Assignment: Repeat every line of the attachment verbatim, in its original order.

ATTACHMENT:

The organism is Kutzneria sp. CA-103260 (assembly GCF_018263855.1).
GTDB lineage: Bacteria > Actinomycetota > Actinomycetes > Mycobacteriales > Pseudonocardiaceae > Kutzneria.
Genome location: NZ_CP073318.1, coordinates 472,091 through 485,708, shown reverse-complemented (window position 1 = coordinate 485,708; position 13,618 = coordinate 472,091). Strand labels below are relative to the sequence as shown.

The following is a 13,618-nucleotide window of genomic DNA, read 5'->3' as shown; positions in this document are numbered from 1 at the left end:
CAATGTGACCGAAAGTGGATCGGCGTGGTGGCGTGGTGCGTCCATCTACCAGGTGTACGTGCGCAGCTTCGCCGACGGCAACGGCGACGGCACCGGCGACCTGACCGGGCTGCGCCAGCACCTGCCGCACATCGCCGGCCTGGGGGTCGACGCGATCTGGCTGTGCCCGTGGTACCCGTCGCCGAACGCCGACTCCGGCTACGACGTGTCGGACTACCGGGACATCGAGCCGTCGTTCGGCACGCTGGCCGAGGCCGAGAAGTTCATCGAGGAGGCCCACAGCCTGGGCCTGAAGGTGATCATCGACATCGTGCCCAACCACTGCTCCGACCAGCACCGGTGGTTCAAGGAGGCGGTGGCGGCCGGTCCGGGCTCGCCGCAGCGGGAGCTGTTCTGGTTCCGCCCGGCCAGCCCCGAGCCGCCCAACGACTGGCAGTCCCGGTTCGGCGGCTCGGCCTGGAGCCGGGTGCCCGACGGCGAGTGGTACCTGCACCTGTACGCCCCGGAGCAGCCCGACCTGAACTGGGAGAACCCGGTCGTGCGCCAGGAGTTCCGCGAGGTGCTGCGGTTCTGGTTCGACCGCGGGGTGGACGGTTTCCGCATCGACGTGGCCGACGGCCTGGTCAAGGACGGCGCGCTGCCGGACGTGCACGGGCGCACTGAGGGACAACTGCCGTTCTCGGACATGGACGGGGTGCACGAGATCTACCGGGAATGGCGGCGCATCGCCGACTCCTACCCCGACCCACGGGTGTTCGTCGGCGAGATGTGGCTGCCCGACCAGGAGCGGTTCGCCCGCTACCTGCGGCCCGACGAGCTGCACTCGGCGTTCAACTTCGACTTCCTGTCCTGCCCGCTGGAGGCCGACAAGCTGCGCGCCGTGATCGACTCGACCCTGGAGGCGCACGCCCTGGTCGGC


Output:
The organism is Kutzneria sp. CA-103260 (assembly GCF_018263855.1).
GTDB lineage: Bacteria > Actinomycetota > Actinomycetes > Mycobacteriales > Pseudonocardiaceae > Kutzneria.
Genome location: NZ_CP073318.1, coordinates 472,091 through 485,708, shown reverse-complemented (window position 1 = coordinate 485,708; position 13,618 = coordinate 472,091). Strand labels below are relative to the sequence as shown.

The following is a 13,618-nucleotide window of genomic DNA, read 5'->3' as shown; positions in this document are numbered from 1 at the left end:
CAATGTGACCGAAAGTGGATCGGCGTGGTGGCGTGGTGCGTCCATCTACCAGGTGTACGTGCGCAGCTTCGCCGACGGCAACGGCGACGGCACCGGCGACCTGACCGGGCTGCGCCAGCACCTGCCGCACATCGCCGGCCTGGGGGTCGACGCGATCTGGCTGTGCCCGTGGTACCCGTCGCCGAACGCCGACTCCGGCTACGACGTGTCGGACTACCGGGACATCGAGCCGTCGTTCGGCACGCTGGCCGAGGCCGAGAAGTTCATCGAGGAGGCCCACAGCCTGGGCCTGAAGGTGATCATCGACATCGTGCCCAACCACTGCTCCGACCAGCACCGGTGGTTCAAGGAGGCGGTGGCGGCCGGTCCGGGCTCGCCGCAGCGGGAGCTGTTCTGGTTCCGCCCGGCCAGCCCCGAGCCGCCCAACGACTGGCAGTCCCGGTTCGGCGGCTCGGCCTGGAGCCGGGTGCCCGACGGCGAGTGGTACCTGCACCTGTACGCCCCGGAGCAGCCCGACCTGAACTGGGAGAACCCGGTCGTGCGCCAGGAGTTCCGCGAGGTGCTGCGGTTCTGGTTCGACCGCGGGGTGGACGGTTTCCGCATCGACGTGGCCGACGGCCTGGTCAAGGACGGCGCGCTGCCGGACGTGCACGGGCGCACTGAGGGACAACTGCCGTTCTCGGACATGGACGGGGTGCACGAGATCTACCGGGAATGGCGGCGCATCGCCGACTCCTACCCCGACCCACGGGTGTTCGTCGGCGAGATGTGGCTGCCCGACCAGGAGCGGTTCGCCCGCTACCTGCGGCCCGACGAGCTGCACTCGGCGTTCAACTTCGACTTCCTGTCCTGCCCGCTGGAGGCCGACAAGCTGCGCGCCGTGATCGACTCGACCCTGGAGGCGCACGCCCTGGTCGGC